Al-Haq Briefing Note Special Series:
Legal Analysis of Israel’s attacks against the Occupied Gaza Strip
Briefing Note VI: Unlawful Attacks against Paramedics and Ambulances and Delays in the Delivery of Aid
The Al-Haq Briefing Note Special Series related to the occupied Gaza Strip will address select aspects of Israel’s conduct of ongoing hostilities in the Gaza Strip. In particular, this Special Series will apply the framework of international humanitarian law to Israeli acts or omissions. As an Occupying Power engaged in hostilities, Israel must abide by its obligations under international humanitarian law (IHL), which are set out primarily in the Regulations Annexed to the 1907 Hague Convention respecting the Laws and Customs of War on Land (Hague Regulations) and the Fourth Geneva Convention of 1949; both are largely reflective of customary international law.
ATTACKS AND INTERFERENCE WITH AMBULANCES
i.Delays in the Delivery of Medical Aid
During ‘Operation Protective Edge’, Israel has significantly disrupted the delivery of aid and the evacuation of casualties. For example, Israeli forces delayed two Red Crescent ambulances carrying 10 paramedics, along with two other Red Cross ambulances carrying two people, for two hours from entering Khuza’a for the purpose of evacuating casualties. The ambulances had secured coordination ahead of time. Meanwhile, on 22 July 2014, Al-Haq field researchers documented an incident in al-Shawka where Israeli forces refused to coordinate ambulances for a period of six hours, leaving four injured civilians to bleed to death. Similarly, on 25 July, Al-Haq documented two separate incidents in Khan Younis Governorate where Israeli forces prevented ambulances from reaching two wounded men resulting in their deaths.
ii. Attacks on Ambulances and the Killing of Paramedics
Over the past weeks Israel has directly targeted ambulances and paramedics. Such attacks have resulted in the killing of and injury to numerous paramedics.
On 20 July, at approximately 10.00 a.m., an ambulance entering the Shuja’iyya neighbourhood to evacuate the injured and dead during a lull in hostilities was targeted in an airstrike, killing 27-year old paramedic Fu’ad Jaber. On 23 July, artillery shells hit two ambulances that were travelling to Beit Hanoun Crossing to recover bodies, injuring the paramedics. On the same day, Israeli forces situated southeast of Khuza’a fired artillery shells at hundreds of people fleeing their homes, also hitting ambulances there.
Furthermore, Al-Haq’s field research team documented a grave series of attacks on ambulances in the North Gaza Governorate. On 25 July, at approximately 4.30 p.m., an artillery shell struck a Red Crescent ambulance on its way to recover the wounded in al-Masriyin Street in Beit Hanoun. One paramedic was killed, and another two were injured. Following coordination through the Red Cross, another ambulance was sent to recover the paramedic's body. That ambulance was shot at, injuring another paramedic and damaging the ambulance. Later that night, Israeli forces opened fire at a Red Crescent ambulance in al-Qarara, injuring a paramedic. In that instance the Red Cross had coordinated for the ambulance to enter the area.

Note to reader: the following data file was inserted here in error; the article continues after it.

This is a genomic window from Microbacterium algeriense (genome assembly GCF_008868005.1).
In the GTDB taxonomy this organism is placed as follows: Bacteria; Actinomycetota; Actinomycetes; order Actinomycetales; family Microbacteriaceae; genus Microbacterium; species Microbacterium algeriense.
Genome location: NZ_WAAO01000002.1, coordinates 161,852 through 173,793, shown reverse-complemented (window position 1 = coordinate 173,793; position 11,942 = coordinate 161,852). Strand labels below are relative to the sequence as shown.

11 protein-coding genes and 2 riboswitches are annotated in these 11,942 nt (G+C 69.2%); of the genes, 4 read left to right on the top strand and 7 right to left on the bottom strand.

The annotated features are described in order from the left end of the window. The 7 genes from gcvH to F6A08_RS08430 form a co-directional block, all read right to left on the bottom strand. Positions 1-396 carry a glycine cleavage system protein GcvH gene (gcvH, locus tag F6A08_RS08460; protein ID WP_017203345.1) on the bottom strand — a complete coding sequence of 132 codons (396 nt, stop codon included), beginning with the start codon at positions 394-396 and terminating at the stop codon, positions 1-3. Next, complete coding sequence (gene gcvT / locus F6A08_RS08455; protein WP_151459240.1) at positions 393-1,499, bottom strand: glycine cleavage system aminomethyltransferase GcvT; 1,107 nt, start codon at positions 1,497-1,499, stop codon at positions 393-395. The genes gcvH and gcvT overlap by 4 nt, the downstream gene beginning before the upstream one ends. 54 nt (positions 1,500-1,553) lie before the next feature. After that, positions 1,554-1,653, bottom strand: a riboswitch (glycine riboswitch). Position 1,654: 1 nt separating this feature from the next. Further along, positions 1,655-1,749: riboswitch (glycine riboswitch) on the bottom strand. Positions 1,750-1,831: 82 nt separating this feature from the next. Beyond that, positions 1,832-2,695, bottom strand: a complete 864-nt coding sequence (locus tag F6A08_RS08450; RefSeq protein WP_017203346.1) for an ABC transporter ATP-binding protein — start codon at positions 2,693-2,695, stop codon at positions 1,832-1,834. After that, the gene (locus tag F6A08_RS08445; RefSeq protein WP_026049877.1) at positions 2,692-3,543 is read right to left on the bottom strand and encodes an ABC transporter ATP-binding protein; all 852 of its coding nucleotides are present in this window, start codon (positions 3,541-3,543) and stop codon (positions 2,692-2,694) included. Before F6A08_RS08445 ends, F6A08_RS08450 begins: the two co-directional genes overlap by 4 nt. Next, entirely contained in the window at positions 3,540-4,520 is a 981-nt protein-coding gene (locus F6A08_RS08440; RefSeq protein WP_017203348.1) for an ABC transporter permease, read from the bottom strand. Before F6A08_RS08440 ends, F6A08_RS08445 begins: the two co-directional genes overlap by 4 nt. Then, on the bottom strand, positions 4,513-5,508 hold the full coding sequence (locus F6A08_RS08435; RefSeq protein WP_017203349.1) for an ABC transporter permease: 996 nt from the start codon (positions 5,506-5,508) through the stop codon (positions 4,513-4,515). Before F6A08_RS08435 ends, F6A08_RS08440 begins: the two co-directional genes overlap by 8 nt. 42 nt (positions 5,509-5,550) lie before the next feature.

Israel has also damaged ambulances as a result of its attacks on nearby objectives. The collateral damage caused raises serious doubt about Israel’s adherence to the IHL principle of precaution which dictates that Israel must take all feasible precautions “to avoid, an in any event to minimize […] damage to civilian objects”, as well as to “do everything feasible to verify that targets are military objectives”.
On 9 July, Al-Haq’s field research team documented an air strike on agricultural land near the Palestinian Red Cross, damaging three ambulances and injuring paramedics.Meanwhile, on 24 July, three ambulances were damaged when a missile struck and destroyed a house in Jabaliyya refugee camp.On 2 August, an ambulance was struck in the midst of heavy shelling and airstrikes in the Misbeh neighbourhood of Rafah, killing three paramedics; Atef al-Zamali, Yusef al-Zamali, and Yusef Drabih.
i.Delay and the Inviolability of the Wounded and Sick
Article 12 of the First Geneva Convention provides the general principle on the inviolability of the wounded and sick who are to be respected and protected in all circumstances.Article 12 applies to combatants as well as non-combatants and civilians.Furthermore, Article 16 of the Fourth Geneva Convention establishes that the “wounded and sick, as well as the infirm, and expectant mothers, shall be the object of particular protection and respect”.As such, international humanitarian law obliges Israel to ensure that wounded combatants, non-combatants and civilians, including civilian paramedics, are respected and protected in all circumstances.